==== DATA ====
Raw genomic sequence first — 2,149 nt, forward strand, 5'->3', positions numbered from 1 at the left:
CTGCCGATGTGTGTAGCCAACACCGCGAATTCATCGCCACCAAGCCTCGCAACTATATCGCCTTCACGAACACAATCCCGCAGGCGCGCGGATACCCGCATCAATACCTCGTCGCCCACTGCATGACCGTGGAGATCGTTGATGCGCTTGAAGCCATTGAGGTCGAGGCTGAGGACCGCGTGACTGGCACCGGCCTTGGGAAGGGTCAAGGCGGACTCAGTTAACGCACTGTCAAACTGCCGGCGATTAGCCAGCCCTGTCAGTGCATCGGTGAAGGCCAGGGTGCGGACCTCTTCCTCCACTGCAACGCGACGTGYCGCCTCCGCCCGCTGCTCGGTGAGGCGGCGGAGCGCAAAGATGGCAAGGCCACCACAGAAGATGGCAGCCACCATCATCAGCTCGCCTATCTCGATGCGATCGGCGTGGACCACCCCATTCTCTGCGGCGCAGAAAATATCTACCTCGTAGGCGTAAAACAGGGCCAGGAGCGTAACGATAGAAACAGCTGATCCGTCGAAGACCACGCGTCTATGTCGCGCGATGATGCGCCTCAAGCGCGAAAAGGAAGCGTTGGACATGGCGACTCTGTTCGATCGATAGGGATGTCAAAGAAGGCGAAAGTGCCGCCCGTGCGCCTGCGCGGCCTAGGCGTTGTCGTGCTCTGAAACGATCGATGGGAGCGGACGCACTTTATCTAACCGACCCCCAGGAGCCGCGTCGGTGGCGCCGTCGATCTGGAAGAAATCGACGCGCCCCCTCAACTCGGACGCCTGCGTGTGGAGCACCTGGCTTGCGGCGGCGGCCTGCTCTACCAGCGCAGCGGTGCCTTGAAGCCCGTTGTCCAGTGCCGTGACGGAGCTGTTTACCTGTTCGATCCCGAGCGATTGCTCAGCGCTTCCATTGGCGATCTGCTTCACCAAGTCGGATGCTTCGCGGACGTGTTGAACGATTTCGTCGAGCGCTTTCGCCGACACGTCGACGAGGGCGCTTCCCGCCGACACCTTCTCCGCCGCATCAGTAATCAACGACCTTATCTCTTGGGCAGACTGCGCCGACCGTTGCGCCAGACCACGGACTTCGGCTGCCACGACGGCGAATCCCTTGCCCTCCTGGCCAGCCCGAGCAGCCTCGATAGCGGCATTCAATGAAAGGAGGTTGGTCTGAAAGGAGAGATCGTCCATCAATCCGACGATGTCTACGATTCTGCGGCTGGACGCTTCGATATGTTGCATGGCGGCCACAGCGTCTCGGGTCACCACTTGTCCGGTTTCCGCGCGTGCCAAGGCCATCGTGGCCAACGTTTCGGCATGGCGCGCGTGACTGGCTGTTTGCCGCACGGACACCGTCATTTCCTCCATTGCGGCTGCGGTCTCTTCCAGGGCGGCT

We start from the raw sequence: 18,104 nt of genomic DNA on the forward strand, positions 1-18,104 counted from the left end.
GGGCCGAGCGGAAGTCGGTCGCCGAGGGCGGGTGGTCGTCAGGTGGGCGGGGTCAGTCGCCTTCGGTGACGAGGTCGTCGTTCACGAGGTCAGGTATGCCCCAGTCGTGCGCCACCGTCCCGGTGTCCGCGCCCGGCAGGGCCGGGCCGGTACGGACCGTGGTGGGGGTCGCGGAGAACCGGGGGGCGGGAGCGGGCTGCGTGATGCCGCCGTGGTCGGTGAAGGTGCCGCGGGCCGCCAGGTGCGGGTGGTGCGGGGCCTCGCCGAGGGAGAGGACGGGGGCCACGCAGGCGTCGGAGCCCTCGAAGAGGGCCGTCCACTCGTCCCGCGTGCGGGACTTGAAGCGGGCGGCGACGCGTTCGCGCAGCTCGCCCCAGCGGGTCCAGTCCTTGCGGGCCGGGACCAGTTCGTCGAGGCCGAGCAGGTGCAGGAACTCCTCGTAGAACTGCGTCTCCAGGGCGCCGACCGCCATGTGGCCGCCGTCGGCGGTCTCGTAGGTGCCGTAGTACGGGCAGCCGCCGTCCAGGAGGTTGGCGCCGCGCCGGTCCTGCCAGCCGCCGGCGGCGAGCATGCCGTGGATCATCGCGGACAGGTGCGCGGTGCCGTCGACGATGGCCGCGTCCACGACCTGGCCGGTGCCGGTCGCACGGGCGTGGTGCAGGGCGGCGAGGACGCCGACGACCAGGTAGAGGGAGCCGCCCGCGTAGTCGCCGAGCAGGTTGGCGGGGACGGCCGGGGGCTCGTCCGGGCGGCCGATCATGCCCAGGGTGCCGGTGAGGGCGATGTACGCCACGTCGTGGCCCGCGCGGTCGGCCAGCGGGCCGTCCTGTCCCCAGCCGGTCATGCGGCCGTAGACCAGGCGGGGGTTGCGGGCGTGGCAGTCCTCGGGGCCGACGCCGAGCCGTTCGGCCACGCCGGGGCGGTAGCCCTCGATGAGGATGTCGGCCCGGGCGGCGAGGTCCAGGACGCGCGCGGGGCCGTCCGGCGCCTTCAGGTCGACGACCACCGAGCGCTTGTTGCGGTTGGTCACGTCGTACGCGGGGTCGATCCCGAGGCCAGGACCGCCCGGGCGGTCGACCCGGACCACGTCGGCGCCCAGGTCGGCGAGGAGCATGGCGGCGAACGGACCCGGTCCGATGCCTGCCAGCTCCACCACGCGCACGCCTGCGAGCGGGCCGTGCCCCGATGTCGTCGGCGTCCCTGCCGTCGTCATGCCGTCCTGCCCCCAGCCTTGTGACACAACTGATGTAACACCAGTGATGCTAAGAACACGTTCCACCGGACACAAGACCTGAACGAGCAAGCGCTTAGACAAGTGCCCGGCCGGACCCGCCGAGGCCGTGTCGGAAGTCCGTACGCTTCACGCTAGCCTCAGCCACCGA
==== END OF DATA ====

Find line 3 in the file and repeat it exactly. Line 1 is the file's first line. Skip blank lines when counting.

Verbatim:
We start from the raw sequence: 18,104 nt of genomic DNA on the forward strand, positions 1-18,104 counted from the left end.